Meaning of countertenor in English:

countertenor

Pronunciation /ˈkaʊntəˌtɛnə/

See synonyms for countertenor

Translate countertenor into Spanish

noun

  • 1Music
    The highest male adult singing voice (sometimes distinguished from the male alto voice by its strong, pure tone).

    ‘Of the four singers, the most impressive are the three guest performers, one of whom appears as both counter-tenor and tenor, excelling more with his tenor voice than as a falsettist.’
    • ‘Kenny sang in a clear and true counter-tenor which entirely befitted the ecclesiastical surroundings and added an appropriate 17th-century sound to the vocal range.’
    • ‘It was, however, a neat piece of vocal casting to use Zazzo's counter-tenor to provide an element of contrast in a piece heavy with male roles.’
    • ‘For me, this final partnership had already produced the most delicate acting and glorious blending of soprano and counter-tenor voice, as delivered by Sarah Tynan and Daniel Taylor.’
    • ‘I found myself haunted by the beauty of these songs and the crystalline balance of Scholl's counter-tenor with the Orpheus Chamber Orchestra's understated accompaniments.’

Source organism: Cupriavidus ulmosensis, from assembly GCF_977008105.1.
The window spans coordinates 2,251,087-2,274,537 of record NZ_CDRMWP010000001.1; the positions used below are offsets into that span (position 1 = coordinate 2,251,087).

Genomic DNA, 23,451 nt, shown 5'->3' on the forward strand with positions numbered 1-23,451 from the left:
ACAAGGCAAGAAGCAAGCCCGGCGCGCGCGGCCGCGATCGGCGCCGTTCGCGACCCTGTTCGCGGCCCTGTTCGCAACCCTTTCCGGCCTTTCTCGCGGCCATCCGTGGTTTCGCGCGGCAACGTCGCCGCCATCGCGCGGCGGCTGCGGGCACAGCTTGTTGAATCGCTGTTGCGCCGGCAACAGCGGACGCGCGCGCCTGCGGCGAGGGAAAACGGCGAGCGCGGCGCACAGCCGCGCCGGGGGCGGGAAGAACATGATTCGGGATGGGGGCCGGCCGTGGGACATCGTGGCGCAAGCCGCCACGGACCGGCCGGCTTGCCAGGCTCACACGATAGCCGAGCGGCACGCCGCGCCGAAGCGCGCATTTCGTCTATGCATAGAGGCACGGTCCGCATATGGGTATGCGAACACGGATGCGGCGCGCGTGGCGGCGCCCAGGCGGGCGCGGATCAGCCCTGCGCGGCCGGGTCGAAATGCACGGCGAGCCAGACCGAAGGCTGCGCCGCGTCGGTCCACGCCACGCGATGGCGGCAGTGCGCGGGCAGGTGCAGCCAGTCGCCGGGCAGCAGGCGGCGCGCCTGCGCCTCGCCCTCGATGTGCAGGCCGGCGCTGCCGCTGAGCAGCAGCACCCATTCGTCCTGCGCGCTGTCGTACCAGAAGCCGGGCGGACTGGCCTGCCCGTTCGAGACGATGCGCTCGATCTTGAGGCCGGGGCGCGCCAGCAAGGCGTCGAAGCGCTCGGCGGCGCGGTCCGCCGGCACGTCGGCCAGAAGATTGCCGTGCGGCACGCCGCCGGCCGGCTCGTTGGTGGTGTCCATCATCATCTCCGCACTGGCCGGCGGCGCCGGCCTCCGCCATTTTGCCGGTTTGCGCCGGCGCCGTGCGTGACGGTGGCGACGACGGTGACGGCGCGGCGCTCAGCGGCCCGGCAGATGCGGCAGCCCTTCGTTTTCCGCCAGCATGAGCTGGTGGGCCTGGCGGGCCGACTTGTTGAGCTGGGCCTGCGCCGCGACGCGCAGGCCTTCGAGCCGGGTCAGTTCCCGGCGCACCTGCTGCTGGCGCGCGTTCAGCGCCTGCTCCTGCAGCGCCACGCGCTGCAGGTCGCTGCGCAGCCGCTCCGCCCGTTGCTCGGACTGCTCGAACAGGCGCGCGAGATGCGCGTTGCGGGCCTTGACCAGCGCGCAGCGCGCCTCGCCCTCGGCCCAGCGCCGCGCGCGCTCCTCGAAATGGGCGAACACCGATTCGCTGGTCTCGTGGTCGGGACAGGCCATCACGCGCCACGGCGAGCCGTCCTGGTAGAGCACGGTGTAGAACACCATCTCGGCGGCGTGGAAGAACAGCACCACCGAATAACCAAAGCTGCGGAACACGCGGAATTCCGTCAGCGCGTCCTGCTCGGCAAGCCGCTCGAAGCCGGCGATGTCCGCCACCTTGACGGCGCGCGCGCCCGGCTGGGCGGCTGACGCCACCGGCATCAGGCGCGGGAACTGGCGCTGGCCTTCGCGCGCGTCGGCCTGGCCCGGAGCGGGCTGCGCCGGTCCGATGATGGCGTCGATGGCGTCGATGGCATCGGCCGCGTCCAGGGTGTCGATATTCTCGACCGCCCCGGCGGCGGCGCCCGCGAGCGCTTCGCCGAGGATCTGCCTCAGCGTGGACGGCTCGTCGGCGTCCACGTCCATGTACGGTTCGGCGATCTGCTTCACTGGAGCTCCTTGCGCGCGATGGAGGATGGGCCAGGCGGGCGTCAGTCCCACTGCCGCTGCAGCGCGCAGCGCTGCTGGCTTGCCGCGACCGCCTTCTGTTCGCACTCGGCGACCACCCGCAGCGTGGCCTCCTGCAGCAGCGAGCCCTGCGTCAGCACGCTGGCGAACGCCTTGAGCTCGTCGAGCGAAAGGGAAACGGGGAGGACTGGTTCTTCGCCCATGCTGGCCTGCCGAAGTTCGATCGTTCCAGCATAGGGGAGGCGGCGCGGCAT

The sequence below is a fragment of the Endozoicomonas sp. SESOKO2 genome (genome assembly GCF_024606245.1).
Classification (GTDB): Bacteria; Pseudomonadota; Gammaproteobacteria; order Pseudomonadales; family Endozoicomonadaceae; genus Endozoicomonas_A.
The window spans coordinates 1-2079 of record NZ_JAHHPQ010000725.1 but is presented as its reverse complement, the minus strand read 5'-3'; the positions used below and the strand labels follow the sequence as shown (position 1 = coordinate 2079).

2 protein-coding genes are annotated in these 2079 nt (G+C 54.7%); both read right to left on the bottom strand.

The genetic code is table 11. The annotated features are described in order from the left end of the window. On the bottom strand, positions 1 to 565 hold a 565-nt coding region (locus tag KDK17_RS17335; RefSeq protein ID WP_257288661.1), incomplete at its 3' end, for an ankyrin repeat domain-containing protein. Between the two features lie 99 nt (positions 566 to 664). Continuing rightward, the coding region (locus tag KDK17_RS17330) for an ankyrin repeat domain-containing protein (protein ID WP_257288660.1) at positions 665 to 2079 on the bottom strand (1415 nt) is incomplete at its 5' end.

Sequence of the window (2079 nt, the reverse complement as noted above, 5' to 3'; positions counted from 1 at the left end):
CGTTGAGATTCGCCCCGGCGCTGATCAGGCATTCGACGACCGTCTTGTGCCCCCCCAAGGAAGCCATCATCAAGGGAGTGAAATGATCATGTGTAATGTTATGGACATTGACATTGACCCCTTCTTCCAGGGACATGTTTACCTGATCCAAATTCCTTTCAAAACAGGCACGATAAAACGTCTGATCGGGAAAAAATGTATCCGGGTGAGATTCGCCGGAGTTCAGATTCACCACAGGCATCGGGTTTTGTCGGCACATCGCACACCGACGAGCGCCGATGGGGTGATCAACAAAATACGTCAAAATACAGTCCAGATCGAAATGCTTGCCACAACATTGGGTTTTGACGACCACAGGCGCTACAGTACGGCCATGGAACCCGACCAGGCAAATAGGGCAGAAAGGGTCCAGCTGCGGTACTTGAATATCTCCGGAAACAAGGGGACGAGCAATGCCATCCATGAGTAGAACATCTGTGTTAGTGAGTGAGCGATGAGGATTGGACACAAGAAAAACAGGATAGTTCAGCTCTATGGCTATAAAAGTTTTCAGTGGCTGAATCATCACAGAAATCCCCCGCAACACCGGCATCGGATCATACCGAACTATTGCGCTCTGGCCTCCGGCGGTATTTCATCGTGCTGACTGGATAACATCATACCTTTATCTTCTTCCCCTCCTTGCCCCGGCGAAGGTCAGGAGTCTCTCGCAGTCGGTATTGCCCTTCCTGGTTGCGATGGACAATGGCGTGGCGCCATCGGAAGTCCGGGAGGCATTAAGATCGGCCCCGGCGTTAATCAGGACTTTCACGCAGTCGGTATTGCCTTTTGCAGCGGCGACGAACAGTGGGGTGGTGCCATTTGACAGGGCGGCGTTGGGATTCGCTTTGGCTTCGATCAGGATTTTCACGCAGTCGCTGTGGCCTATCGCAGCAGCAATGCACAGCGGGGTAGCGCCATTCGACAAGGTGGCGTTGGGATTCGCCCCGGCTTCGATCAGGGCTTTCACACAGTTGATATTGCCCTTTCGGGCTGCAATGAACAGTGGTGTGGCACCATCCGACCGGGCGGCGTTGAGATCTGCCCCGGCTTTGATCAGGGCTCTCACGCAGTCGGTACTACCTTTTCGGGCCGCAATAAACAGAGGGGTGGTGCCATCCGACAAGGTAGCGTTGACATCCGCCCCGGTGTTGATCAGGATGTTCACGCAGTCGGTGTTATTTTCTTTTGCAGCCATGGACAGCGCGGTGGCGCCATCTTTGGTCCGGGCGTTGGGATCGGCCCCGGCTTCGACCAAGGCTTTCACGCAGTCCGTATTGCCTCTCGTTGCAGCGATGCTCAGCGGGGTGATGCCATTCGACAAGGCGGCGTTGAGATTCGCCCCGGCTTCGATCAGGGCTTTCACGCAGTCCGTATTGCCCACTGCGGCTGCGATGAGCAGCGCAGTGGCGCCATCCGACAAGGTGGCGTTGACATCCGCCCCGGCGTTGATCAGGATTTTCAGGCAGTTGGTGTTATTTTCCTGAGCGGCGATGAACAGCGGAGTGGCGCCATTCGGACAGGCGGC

1. 1.1A singer with a countertenor voice.
      ‘Robin Blaze, a male counter-tenor, sings the ‘alto’ solos, although Bis's notes are not entirely clear about this point.’
      • ‘As the main emphasis of the courses lies in the choir made up of all participants, space is limited to approximately twenty sopranos, twelve altos and counter-tenors, and sixteen basses.’
      • ‘Now a real counter-tenor sings the role of Ruggiero, for example.’
      • ‘Mephisto is played by both a florid counter-tenor, here the strident-toned Andrew Watts, as well as by a cabaret-style soprano, here Susan Bickley.’
      • ‘Another mezzo-soprano and a tall, male counter-tenor will fill slots in two touring productions.’

Origin

Late Middle English from French contre-teneur, from obsolete Italian contratenore, based on Latin tenor (see tenor).